Selective CO2 hydrogenation on the γ-Al2O3 supported bimetallic Co–Cu catalyst
Recycling CO2 to fuel or other useful chemicals will have a positive impact on alleviating the greenhouse effect. In the present study, we analyzed the effect of introducing Cu to a Co-based catalyst on CO2 hydrogenation by examining the pathway and activation barriers of CO2 activation and hydrogenation over the γ-Al2O3 supported Co–Cu clusters using periodic density functional theory slab calculations. Two reaction channels, CO2 + H → CO + OH and CO2 + H → HCOO, were followed at different active sites. Introducing Cu to a Co-based cluster resulted in a less oxidized metal cluster. Consequently, the adsorbed CO2 became less activated on Co3Cu than that on Co4. For the reactions only involving supported metal catalysts, introducing Cu led to a decrease of the activation barrier by 0.36 eV for HCOO formation but left the barrier for CO formation almost unchanged. On the other hand, the surface hydroxyls on the support directly participate in the elementary reactions at the metal–support interface. The adsorbed CO2 at the interface can be easily protonated by the hydroxyl on the support. MD trajectories showed that the protonated CO2 at the Co4/oxide interface quickly dissociates at 300 K to CO and OH, and the OH further reacts with a surface hydroxyl disproportionately to form H2O at 500 K. At the interfacial site of the supported Co–Cu catalyst, the adsorbed COOH species was found to be the dominant product. The present study clearly demonstrated the bimetallic effect on catalytic activity and selectivity: introducing a second metal, in combination with the hydroxyls on the substrate, alters the reaction pathways, and consequently, the product distribution.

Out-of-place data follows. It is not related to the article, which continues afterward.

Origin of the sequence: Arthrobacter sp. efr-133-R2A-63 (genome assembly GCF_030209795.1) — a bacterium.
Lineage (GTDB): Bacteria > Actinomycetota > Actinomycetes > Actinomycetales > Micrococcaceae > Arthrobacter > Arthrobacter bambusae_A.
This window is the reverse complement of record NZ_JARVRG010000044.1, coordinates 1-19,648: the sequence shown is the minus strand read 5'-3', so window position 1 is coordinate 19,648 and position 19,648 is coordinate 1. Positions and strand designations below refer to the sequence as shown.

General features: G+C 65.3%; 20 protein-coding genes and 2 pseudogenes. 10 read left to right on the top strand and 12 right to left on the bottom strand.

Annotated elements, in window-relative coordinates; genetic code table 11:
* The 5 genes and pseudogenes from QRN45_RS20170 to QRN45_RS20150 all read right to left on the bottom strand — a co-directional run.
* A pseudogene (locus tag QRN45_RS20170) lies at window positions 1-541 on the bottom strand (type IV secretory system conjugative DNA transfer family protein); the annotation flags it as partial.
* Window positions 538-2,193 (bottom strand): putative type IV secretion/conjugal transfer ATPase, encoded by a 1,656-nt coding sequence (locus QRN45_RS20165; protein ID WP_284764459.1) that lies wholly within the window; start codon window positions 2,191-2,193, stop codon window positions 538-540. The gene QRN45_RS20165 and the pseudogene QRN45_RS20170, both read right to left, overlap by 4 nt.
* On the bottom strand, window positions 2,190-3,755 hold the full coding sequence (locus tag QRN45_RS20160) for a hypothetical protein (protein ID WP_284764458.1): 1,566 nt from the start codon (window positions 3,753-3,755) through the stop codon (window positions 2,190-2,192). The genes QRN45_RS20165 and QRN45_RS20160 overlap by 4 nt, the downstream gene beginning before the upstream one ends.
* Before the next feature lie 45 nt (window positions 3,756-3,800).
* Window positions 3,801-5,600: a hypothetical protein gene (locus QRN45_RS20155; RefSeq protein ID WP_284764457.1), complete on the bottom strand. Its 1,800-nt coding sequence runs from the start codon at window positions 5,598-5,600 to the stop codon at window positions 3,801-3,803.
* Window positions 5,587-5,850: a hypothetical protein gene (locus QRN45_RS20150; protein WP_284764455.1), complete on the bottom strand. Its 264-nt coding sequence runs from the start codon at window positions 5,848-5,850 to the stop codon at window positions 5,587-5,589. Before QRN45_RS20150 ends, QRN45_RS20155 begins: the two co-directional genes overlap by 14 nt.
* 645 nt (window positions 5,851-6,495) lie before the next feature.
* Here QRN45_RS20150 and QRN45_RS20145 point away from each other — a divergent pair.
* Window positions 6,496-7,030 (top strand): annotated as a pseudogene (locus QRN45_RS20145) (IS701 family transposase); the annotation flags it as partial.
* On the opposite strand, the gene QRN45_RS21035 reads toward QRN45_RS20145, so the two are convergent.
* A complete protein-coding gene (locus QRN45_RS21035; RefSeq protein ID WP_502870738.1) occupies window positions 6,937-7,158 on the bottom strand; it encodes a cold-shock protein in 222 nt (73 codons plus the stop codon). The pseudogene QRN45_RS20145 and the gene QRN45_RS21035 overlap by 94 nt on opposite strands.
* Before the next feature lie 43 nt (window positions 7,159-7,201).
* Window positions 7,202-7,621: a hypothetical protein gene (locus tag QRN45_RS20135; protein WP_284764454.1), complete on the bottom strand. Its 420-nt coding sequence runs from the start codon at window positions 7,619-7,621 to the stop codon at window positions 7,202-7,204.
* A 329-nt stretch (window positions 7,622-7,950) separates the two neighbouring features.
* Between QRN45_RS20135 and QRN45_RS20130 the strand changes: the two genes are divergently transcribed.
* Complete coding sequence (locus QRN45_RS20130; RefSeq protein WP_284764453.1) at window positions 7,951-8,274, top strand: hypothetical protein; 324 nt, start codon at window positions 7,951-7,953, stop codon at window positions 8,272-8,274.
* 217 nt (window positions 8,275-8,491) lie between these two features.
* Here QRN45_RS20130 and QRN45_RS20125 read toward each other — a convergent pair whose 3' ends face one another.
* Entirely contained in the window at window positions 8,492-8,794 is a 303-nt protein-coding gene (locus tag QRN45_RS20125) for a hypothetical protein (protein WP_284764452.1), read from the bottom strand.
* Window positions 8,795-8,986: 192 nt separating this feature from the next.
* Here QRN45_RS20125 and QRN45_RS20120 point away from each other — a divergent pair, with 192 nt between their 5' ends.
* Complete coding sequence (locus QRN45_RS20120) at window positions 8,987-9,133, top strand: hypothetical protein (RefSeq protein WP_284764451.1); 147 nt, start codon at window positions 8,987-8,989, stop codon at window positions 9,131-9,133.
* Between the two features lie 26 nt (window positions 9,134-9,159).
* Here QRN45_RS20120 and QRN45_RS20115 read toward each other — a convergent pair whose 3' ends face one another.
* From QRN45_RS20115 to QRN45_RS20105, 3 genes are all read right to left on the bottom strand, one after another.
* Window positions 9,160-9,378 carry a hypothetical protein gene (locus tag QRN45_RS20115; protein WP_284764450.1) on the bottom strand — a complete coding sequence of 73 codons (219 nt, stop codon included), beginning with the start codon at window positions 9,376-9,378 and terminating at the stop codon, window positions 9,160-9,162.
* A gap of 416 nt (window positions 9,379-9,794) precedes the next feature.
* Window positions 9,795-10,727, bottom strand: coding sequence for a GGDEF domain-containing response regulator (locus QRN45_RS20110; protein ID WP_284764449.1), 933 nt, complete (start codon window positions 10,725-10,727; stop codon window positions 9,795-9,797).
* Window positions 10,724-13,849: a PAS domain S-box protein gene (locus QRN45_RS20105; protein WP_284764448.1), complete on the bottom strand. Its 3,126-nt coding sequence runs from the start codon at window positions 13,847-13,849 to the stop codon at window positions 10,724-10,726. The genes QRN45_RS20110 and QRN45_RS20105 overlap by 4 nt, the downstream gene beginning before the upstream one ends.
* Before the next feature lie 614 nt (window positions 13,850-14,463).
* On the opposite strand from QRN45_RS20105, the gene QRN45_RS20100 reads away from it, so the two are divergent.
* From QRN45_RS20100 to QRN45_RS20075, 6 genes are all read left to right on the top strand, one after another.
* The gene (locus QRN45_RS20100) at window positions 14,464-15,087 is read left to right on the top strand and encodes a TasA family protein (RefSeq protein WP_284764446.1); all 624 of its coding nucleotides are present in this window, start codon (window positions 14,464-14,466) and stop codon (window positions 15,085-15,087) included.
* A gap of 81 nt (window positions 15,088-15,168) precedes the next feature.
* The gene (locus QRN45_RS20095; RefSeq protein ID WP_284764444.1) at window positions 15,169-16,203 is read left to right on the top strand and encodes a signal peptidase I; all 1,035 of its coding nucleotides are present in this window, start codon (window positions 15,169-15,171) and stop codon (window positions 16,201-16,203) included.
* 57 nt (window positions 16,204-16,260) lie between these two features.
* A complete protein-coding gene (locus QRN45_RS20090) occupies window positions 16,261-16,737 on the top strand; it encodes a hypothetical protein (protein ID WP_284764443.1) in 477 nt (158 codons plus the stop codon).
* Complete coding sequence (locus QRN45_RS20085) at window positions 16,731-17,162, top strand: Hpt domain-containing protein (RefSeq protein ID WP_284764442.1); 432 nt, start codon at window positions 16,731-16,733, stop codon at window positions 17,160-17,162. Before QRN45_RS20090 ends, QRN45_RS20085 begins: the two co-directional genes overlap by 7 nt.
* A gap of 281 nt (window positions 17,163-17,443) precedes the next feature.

Graphical abstractFigure optionsDownload full-size imageDownload high-quality image (168 K)Download as PowerPoint slideHighlights► Introducing Cu to a Co-based catalyst less active for CO2 adsorption. ► Introducing Cu to a Co-based catalyst led to a decrease of the activation barrier for HCOO formation but left that unchanged for CO formation. ► Introducing a second metal may alter the reaction pathways, and consequently, product distribution.
Journal: Catalysis Today - Volume 194, Issue 1, 30 October 2012, Pages 30–37